What do rape survivors think about the New Zealand justice system? How do they think we should address victim blaming and Kiwi rape culture? In a video collaboration between Frame News, Wrestler and The Spinoff, launched today to mark Rape Awareness Week, seven rape survivors talk candidly about their experiences. Here Frame News’ Kim Vinnell introduces the project.
Content warning: this post and the embedded video below discuss the experience of rape, which may be triggering to survivors.
In talking to women about their experiences of sexual assault, I realised two things. One, our victim blaming culture is so pervasive that victims themselves have internalised it. The circular thoughts are common, and deceptive. Maybe it was my fault? I shouldn’t have had that last glass of wine. What if I had been flirting? What if I hadn’t fought hard enough? What will people think of me?
Secondly, I realised rape is all to common in this country. I looked up the statistics, and was horrified. In New Zealand, 1 in 5 women will be the victim of a serious sexual assault. It’s thought only 10 out of every 100 cases are ever reported. And of those, only one will get a successful conviction. Perhaps most importantly, 90 percent of the time the perpetrator is known to the victim. So the stereotype I’d been taught, that it’s usually a stranger in a park, was wrong.
Consent is a buzz word right now, but as far as I’m concerned, it can’t be discussed often enough. If she says yes yesterday, but says no today, there’s no consent. If she says yes a minute ago, but says no right now, there’s no consent. If she’s drunk, passed out, highly medicated or in any way unable to make a clear headed decision, there’s no consent. If she’s your wife, girlfriend, Tinder date or friend – it makes no difference. Without consent, it is rape (and obviously I’m using the female pronoun here because women are disproportionately affected, but the same goes for the entire gender spectrum).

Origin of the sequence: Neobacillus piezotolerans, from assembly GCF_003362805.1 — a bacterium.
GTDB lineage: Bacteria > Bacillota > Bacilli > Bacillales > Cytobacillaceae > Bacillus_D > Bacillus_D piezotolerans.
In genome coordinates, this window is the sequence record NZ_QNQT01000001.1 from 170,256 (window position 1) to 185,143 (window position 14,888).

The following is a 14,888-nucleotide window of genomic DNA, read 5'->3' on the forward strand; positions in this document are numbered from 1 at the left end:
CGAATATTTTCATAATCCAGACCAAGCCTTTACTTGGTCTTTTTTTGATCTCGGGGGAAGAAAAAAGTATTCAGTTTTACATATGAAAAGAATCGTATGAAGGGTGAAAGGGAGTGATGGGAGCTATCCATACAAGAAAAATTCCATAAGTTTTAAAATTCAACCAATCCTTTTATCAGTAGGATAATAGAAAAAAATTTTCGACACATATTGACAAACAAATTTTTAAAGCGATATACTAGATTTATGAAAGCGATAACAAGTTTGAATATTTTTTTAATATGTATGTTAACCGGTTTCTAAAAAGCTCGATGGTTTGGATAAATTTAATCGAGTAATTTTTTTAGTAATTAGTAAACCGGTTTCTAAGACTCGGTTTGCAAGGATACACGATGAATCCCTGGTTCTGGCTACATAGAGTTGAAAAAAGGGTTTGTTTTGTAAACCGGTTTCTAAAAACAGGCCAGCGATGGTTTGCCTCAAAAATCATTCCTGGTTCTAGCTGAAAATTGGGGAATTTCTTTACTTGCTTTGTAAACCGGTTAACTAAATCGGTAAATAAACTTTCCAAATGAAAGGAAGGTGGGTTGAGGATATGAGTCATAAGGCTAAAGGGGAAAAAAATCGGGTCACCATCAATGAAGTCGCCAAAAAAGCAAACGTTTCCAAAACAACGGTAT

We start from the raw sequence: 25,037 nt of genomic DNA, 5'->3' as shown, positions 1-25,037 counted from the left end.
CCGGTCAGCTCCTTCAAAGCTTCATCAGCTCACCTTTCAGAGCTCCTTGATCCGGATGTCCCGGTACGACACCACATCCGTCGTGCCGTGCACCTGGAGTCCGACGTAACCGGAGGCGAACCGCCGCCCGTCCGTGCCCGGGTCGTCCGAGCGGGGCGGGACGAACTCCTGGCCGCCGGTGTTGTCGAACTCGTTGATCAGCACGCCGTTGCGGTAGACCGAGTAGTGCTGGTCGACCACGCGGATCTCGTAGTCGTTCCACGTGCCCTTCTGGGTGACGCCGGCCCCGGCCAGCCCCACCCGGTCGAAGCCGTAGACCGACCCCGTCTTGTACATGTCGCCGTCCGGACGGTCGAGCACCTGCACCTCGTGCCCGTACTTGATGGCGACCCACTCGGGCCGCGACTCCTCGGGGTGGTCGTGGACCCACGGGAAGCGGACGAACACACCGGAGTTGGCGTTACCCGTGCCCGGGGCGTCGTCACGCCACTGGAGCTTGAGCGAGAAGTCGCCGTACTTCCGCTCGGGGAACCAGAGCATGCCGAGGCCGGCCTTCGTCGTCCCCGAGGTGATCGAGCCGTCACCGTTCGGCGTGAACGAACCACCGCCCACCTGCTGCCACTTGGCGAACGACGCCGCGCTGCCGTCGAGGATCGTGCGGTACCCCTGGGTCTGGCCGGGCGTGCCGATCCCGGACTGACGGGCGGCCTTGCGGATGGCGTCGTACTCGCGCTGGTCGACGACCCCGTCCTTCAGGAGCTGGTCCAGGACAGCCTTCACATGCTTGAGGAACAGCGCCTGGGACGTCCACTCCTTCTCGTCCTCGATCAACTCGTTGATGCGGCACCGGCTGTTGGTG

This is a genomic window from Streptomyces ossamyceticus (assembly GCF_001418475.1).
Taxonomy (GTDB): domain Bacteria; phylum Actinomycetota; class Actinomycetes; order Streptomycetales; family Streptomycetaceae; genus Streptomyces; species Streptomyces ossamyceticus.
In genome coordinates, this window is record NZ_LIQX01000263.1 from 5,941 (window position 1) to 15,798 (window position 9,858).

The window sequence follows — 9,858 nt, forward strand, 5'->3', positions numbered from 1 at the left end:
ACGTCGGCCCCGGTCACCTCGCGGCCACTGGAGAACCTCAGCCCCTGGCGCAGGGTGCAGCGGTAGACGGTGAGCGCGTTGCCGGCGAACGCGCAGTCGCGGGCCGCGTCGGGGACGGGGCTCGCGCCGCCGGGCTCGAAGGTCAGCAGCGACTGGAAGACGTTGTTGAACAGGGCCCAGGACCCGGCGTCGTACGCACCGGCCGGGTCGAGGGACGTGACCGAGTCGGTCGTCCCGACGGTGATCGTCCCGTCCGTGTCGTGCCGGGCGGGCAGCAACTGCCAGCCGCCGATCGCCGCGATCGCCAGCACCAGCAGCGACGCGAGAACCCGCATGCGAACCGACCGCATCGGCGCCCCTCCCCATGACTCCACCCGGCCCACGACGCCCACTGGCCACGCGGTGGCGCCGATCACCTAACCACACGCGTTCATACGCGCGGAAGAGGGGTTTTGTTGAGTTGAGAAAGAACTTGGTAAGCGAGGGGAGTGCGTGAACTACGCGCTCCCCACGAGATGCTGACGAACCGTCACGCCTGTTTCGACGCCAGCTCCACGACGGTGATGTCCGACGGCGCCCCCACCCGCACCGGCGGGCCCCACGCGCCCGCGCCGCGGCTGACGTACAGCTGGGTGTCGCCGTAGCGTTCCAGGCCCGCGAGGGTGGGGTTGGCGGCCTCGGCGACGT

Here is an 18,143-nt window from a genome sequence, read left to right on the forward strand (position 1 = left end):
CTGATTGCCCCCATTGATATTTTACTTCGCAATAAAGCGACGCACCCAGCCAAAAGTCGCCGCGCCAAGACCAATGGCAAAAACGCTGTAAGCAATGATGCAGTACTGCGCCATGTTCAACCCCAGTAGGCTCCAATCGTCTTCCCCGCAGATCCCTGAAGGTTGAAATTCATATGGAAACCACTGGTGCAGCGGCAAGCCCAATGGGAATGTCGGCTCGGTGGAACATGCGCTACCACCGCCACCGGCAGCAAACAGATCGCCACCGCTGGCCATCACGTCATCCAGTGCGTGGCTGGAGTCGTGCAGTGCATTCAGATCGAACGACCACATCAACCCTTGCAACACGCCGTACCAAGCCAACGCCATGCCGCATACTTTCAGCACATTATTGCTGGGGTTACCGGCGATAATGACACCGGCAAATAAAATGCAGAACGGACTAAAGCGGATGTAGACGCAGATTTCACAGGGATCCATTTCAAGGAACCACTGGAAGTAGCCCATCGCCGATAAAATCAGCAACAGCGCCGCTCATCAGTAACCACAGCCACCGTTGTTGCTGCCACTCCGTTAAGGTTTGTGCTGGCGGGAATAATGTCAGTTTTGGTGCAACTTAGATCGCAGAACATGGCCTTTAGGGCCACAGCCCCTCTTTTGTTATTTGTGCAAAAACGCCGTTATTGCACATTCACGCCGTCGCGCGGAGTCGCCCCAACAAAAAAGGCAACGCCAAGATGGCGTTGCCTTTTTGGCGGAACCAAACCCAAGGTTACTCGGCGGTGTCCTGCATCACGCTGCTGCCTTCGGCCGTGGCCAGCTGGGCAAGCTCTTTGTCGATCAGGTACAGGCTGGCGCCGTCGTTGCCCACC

When I approached the women in my circles about being part of this campaign, I explained that while I wanted them to take part, going public with your story isn’t a prerequisite for empowerment. No single person’s journey to healing is the same. But the common thread seemed to be that in shedding some light, owning one’s experiences, and reaching out to others who have been through the same thing, we can challenge the age-old victim blaming narrative, and create a safer world for our rangatahi.
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